Fan Zeng obtained his PhD degree in Chemical Engineering under the guidance of Prof Hohn in 2016 from Kansas State University, USA. His PhD dissertation dealt with catalytic processes for conversion of natural gas engine exhaust and 2,3-butanediol conversion to 1,3-butadiene. His main research interest and expertise are microkinetic analysis of catalytic reactions, heterogeneous catalysis for upgrading bio-sustainable materials and thermal energy storage.
Feng Zhang is a fourth year PhD student in Materials Science and Engineering department at Stony Brook University and is currently working as a Research Assistant in the Catalysis: Reactivity and Structure (CRS) Group at Brookhaven National Laboratory (USA). Her research focuses on the in situ characterization of the metal/oxide catalysts for the activation and conversion of methane to value added chemicals via synchrotron-based techniques.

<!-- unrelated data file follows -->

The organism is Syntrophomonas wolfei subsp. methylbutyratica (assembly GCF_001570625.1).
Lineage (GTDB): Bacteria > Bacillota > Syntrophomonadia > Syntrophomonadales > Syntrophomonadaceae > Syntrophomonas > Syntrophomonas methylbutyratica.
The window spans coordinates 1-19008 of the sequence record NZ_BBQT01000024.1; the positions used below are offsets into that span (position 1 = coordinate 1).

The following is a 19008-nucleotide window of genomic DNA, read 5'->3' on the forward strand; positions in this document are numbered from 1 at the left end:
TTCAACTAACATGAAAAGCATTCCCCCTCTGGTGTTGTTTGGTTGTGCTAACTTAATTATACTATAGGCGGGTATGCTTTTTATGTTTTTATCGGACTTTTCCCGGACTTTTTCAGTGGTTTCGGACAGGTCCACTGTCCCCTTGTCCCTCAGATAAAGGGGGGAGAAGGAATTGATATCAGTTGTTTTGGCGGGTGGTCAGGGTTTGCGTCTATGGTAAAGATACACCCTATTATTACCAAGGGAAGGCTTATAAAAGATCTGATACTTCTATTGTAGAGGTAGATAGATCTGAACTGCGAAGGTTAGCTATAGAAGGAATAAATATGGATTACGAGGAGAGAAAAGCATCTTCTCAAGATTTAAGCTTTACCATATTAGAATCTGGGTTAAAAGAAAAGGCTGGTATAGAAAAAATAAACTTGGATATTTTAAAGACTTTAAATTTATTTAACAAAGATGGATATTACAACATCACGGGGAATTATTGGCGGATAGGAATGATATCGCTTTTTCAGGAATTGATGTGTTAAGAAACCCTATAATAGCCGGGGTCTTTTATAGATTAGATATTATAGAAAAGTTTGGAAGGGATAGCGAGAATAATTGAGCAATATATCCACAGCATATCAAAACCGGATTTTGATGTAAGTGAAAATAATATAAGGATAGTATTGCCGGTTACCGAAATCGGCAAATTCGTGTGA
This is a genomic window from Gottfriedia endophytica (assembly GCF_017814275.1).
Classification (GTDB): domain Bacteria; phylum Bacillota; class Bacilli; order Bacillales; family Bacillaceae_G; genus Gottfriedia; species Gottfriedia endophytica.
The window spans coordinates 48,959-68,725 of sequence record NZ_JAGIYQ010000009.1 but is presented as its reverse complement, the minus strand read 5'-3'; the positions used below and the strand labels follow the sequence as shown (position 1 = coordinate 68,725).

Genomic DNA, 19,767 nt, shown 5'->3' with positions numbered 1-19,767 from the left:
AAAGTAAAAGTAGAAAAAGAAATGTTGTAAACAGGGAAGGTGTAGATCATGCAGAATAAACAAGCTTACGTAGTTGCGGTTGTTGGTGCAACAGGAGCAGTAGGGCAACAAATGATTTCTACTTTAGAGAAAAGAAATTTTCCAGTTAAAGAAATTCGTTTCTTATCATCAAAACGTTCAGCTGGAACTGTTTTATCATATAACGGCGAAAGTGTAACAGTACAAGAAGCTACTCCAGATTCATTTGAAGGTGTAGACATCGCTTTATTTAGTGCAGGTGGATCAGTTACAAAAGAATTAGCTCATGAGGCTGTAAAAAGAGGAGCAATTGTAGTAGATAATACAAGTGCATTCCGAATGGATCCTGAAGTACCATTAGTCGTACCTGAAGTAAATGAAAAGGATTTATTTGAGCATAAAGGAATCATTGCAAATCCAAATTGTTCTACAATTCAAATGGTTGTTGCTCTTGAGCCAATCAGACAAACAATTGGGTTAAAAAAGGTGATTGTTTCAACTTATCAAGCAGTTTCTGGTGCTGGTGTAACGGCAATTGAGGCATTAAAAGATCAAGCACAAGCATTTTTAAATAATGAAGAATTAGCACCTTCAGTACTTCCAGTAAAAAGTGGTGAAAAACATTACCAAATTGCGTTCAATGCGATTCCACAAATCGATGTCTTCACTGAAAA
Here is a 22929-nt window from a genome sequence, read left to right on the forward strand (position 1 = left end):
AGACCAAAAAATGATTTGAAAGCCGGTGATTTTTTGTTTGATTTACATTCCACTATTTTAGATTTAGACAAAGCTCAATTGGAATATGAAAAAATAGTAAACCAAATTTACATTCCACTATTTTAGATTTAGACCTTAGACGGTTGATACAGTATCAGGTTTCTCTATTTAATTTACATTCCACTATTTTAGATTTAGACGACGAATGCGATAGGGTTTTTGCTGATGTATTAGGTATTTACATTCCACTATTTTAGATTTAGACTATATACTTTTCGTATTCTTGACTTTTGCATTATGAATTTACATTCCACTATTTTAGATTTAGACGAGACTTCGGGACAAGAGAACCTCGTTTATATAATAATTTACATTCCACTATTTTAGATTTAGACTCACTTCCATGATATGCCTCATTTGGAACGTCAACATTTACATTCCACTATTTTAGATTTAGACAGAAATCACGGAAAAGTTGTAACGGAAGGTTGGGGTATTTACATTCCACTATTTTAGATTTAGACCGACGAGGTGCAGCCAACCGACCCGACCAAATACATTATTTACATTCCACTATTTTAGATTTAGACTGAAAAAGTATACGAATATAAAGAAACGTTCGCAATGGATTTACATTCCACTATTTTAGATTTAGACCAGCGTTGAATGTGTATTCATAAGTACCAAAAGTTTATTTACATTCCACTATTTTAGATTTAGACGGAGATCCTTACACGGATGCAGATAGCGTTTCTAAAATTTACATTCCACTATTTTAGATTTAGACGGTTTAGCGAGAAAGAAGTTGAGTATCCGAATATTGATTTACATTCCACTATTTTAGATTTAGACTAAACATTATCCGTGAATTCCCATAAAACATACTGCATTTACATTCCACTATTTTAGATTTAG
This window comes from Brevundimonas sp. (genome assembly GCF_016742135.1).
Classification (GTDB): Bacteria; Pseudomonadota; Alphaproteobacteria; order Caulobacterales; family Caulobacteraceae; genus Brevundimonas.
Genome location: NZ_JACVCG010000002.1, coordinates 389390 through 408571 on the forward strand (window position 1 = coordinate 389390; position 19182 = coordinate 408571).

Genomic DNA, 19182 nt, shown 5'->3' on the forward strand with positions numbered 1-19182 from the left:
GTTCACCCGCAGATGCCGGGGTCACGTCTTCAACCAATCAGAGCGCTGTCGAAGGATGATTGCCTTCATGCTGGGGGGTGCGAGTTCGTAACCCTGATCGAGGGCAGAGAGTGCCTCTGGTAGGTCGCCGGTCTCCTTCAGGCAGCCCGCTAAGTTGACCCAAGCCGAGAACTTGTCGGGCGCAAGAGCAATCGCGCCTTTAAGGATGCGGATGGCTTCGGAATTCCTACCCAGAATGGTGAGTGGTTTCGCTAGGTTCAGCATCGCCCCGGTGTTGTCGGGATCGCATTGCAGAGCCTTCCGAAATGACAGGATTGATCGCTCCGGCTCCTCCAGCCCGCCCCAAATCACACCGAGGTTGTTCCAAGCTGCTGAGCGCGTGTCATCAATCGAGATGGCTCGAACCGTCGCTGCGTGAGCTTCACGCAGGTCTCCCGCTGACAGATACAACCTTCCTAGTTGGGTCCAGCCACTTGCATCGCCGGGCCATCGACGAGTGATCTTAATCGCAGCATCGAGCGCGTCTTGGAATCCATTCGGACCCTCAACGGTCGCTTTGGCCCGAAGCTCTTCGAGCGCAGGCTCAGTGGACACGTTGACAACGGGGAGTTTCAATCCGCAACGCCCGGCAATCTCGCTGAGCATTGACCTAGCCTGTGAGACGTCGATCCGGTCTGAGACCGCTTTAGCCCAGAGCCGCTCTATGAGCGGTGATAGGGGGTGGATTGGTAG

Stacey I. Zones is currently a Research Fellow with Chevron's Energy and Technology Company, working in the catalyst department. He has also been an Adjunct Professor in Chemical Engineering at the University of California, Berkeley. Dr Zones earned a PhD in Inorganic Chemistry from the University of California at San Diego in 1978. He joined Chevron in 1980 and began a program in searching for new zeolite structures with a strong emphasis on designing organic cations to aid in the synthesis. He continues to head that effort for Chevron, as well as contribute as a team member in efforts to develop the zeolite products into commercial use, working on manufacturing and catalyst development efforts. He is also involved in new business opportunities. Dr Zones is a co-author and co-inventor on more than 160 zeolite science papers and 160 technology patent applications. His research was recognized by the International Zeolite Association with the 2001 Breck Award for outstanding research contributions, and Houdry Award from the North American Catalysis Society in 2007 for contributions in applied catalysis. In 2014, he was elected to the United States National Academy of Engineering. Most recently he was honored with the Catalysis and Reaction Engineering Division (CRE) Practice Award from AIChE in 2016.